What is Back Translation?

Although we have the utmost confidence in our linguists, who are carefully evaluated for their expertise in specific subject domains, we are occasionally asked to include an additional validation step called a “back translation” in our workflow. A back translation can be defined as the translation of a target document back to the original source language. The back translation should be performed by a separate linguist with no knowledge of the original source content.

diagram of the back translation process

The Back Translation Process

When is it Important?

Back translations are specifically important when working with highly sensitive or high risk information. A back translation may also be legally required. For example, Institutional Review Boards (IRBs) and ethics committees often require a back translation and certificate of accuracy for the translation of pharmaceutical marketing or clinical trials materials. The back translation will help to identify any potential ambiguities or sensitive details that may have been overlooked or misunderstood in the translation. It also assures that any cross-cultural issues are addressed and ironed out before publication of the translated text. This will confirm that the text is conceptually and culturally appropriate for the target audience.

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What should you expect from a back translation?

A back translation will never be an exact replica of the original source text. Despite striving for objectivity, translation is often a subjective matter. There is no mathematical formula to any language, and one translator’s word choice may not exactly match the preference of another. We instruct our linguists to perform a back translation as literally and directly as possible in order to give the most precise dictionary meaning of the translation and to avoid introducing any personal style choices.

How does the reconciliation process work?

After the back translation is completed, the next step is to compare the back translation to the source to determine whether or not there are any differences that matter between the two, and to reconcile those differences either by making changes to the translation or by confirming that the original translation does convey the proper message. We compare the back translation to the source text first to see whether we spot any questionable areas and flag any concepts that have been misunderstood or language that leaves room for ambiguity and attempt to reconcile any obvious problem areas.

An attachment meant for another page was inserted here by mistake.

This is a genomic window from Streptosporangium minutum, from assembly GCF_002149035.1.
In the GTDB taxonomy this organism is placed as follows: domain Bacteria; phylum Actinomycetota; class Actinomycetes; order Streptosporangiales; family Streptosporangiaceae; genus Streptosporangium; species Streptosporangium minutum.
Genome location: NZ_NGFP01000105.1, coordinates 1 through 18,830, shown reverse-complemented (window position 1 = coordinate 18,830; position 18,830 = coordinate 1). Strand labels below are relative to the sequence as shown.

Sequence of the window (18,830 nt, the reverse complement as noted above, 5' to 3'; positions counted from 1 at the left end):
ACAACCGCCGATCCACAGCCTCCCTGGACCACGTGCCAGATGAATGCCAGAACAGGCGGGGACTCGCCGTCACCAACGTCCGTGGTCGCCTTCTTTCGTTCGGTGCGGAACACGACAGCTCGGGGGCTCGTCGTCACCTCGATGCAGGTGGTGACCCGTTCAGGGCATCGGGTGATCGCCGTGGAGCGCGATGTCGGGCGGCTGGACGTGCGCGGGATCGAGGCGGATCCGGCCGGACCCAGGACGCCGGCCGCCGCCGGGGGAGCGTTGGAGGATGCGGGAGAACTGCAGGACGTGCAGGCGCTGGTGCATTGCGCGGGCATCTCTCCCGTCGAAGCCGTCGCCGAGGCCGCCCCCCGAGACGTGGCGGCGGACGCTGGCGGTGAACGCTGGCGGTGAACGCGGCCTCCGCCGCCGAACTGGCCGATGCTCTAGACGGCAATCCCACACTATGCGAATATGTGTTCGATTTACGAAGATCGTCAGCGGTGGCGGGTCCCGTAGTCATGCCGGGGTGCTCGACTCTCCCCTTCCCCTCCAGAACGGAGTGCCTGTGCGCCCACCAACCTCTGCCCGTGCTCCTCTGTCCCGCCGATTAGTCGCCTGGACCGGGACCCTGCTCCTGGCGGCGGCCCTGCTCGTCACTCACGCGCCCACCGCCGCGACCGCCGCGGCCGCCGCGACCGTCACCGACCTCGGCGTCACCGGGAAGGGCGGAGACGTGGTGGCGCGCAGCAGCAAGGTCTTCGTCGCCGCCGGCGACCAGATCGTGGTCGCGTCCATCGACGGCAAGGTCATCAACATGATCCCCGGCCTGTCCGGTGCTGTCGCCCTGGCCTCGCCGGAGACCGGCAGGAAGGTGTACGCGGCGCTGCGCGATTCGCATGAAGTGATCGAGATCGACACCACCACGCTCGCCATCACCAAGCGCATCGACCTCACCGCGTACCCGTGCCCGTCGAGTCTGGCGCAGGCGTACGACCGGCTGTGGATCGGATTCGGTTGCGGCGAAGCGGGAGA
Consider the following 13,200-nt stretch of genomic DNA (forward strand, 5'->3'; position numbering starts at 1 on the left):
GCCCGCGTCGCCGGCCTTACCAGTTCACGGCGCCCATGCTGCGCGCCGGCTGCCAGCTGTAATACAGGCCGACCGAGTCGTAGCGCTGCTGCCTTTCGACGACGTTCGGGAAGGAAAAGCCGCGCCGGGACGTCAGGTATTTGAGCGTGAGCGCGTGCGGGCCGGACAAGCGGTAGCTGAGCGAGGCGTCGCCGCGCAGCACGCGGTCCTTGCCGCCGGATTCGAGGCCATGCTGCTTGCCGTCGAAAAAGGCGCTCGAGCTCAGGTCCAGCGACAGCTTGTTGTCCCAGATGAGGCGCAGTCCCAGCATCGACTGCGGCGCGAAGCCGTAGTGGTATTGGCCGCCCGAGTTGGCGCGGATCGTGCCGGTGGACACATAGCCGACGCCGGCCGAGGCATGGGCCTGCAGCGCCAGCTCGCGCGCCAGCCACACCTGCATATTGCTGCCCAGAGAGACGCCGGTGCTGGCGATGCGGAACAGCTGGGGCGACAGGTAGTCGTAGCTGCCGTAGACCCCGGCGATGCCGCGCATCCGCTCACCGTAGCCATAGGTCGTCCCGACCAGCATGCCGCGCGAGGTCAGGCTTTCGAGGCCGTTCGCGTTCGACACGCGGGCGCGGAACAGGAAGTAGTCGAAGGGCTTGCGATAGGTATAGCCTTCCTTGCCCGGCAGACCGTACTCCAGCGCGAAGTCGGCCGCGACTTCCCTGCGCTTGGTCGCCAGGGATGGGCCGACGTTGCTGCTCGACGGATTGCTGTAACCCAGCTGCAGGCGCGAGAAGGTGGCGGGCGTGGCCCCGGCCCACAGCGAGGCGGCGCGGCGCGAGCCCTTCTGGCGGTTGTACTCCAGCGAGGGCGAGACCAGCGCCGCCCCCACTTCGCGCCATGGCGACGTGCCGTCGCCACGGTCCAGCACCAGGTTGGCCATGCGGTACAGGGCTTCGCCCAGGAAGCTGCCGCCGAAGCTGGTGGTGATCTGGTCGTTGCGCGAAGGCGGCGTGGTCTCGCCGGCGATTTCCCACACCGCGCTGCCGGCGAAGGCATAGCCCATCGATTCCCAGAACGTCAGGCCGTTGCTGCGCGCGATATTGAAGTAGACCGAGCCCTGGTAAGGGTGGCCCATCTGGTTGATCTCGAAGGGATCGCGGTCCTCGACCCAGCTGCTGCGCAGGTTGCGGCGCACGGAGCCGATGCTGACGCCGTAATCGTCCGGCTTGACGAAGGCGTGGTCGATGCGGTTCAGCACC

Next the back translation with our notes, if any, will be passed on to the client’s editorial team for review. The client also compares the back translation to the original source text and flags any problem areas they see. Finally, any problems identified will be entered in a spreadsheet and passed on to the original translator who will review the issues report, address any ambiguities or seeming inconsistencies, and provide feedback on the spreadsheet, defending her translation or offering an alternative. This reconciliation report is passed back to the client, who may accept or reject any alternative. The objective is to work with the client to identify language that best expresses the content in the client’s original source text. Not all differences between the source text and the back translation are significant.

Back translations are not a guarantee of accuracy, but they are a helpful way to identify any potential bumps in the road. For reviewing style or branding, a back translation is not ideal. In these cases, you may want to send the translation to your in-country reviewer or local distributor in this case.

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